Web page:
The rise of the kachina cult, though unclear in meanings, may be associated with an infiltration of Mesoamerican religious traditions such as the rain god Tlaloc and his female aspect Chalchihuitlicue, who would have been much in demand in the drier climate, and many included examples of Southwestern rock art seem to represent Tlaloc. An increased rise in kiva and kachina astronomical associations are found with the rise of Aztlan, and it is significant that Mesoamerican and Southwestern constellation groupings are almost identical. Correlations between directional color symbolisms are also seen as strong indications of a common source. And as throughout Riley’s book, examples of pottery and ceramic type distributions are also heavily relied on as indications of cultural crosspollination.
Language considerations are investigated with a necessary heavy reliance on early Spanish writings, which themselves were usually part of the Catholic clergy’s attempt at assimilating native populations. These lexicons vary in quality depending on whether Franciscans or Jesuits were doing the recording. The spread of the Uto-Aztecan protolanguage used throughout the region of Aztlan is usually seen as spreading north to south from the western United States, but this does not rule out the possibility of it following agricultural based groups from the south to the north during periods of more hospitable climate and returning with harsher conditions.
The final chapter looks the Spanish entradas as they moved out of central Mexico into the world of Aztlan. Though they did not spend as much attention to similarities in the cultures as they did on their futile search for similar riches, there is a wealth of information mined here on the final days of Aztlan as the borderland between the prehistoric and historic southwest.
Riley brings together information from many ethnographic
sources to present a clear picture of that often unclear era between
disappearance of the Anasazi and the Southwest the Spanish found,
balanced with material on areas of northwestern Mexican that are all
often neglected. It leaves one with a sense of not only how
about the subject is known but of how much more there is to be
Becoming Aztlan (cloth, 400 pages, over 100 illustrations) can be
from the University of Utah Press here
for $45.00. Two related publications by Carroll Riley, Rio del
People of the Upper Rio Grande from Earliest Times to the Pueblo Revolt
and The Kachina and the Cross: Indians and Spaniards in the Early
are also available from the University of Utah Press.
|The Commanches' Last
by Doyle Phillips
Texana Press 2006 ISBN # 1-929540-03-5 paperback
Frequent visitors to dirtbrothers.org are already familiar with Phillips' high-quality posters and self-published books. Phillips picks up on little known topics, then does a great job illuminating us with terse, straightforward prose.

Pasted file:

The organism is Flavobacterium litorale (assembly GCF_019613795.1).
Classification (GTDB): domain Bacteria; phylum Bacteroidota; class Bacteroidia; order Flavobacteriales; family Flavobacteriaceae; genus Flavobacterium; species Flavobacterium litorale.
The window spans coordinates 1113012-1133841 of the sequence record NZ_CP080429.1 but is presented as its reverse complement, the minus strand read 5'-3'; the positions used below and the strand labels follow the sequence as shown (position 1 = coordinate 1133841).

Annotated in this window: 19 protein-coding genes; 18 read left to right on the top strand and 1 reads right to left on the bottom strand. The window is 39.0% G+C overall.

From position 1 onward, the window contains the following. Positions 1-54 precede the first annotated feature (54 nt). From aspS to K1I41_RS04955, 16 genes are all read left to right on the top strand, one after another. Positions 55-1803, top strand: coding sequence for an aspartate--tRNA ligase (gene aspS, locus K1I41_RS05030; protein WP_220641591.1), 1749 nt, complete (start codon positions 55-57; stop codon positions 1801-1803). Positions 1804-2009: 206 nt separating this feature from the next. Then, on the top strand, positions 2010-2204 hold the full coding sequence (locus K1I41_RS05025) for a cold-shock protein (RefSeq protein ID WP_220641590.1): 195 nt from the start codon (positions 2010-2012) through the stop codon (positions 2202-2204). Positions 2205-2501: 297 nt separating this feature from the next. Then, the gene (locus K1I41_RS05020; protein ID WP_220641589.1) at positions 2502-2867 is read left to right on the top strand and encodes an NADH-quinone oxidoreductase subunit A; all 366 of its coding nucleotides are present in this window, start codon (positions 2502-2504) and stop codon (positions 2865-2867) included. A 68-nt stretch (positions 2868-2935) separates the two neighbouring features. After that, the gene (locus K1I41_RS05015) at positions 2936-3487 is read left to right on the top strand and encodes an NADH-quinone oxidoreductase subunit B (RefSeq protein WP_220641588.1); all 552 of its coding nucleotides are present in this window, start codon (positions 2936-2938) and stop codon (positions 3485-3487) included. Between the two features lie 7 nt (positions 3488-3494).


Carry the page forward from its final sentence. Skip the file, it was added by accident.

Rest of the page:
In this book, he takes us through all of the evidence regarding what is supposed to have been the last Commanche raid in Texas, and the last slaying of a Texas Ranger (W.B. Anglin) by the Indians: at least that's what's purported to have occured!
Was it a real Commanche raid at all? Was Ranger W.B. Anglin really killed by Indians? Was this whole case one of racist attitudes toward Indians and Black cavalrymen by the Texas Rangers? Why was a Ranger, for the first time ever, fired for cowardice? Was it all covered up with lies at official inquiries and in the press?
Phillips aims to get to the bottom of this mystery and tells the story largely through the parties' own words. Comparing all accounts of the "raid" side-by-side for the first time it's easy to see that there were many inconsistencies in events reported depending upon whom was asked . What Phillips digs up illuminates the seldom-written about friction and resentment that existed between the US Cavalry and the Texas Rangers.
Illustrated with pictures of places and documents mentioned in the tale, this is a cool little book you will enjoy reading.
Order The Commanches' Last Raid
$16.00 direct from the publisher by clicking here.
Doyle Phillips press runs are small and sell out quickly, so order one
up before they are gone!
|The Collapse of
Edited by Norman Yoffee and George L. Cowgill
University of Arizona Press 2003 4th printing ISBN# 0-8165-1249-3 paperback
How do ancient cultures and societies come to fall apart and eventually collapse, and what is the result of their disintegration? A week long seminar held in 1982 at the School of American Research in Santa Fe was devoted to the subject, leading to this collection of 11 essays by participants who bring to the subject their insights as historians, anthropologists, sociologists, and political scientists. Mesopotamia, the Roman Empire, the Mayan empires, the Han Dynasty and Mesoamerica are considered as specific historic and archaeological examples.
There is an introductory look at the classic studies such as Oswald Spengler’s Decline of the West and Arnold Toynbee’s A Study of History, as well as the Club of Rome’s Limits to Growth that considered the possible sources of a modern-day collapse: the potential for a modern disastrous cultural demise lingers in the background throughout many of the essays. Approaches from the viewpoint of general systems analysis, catastrophe theory, political and sociological models are also considered and returned to in later chapters.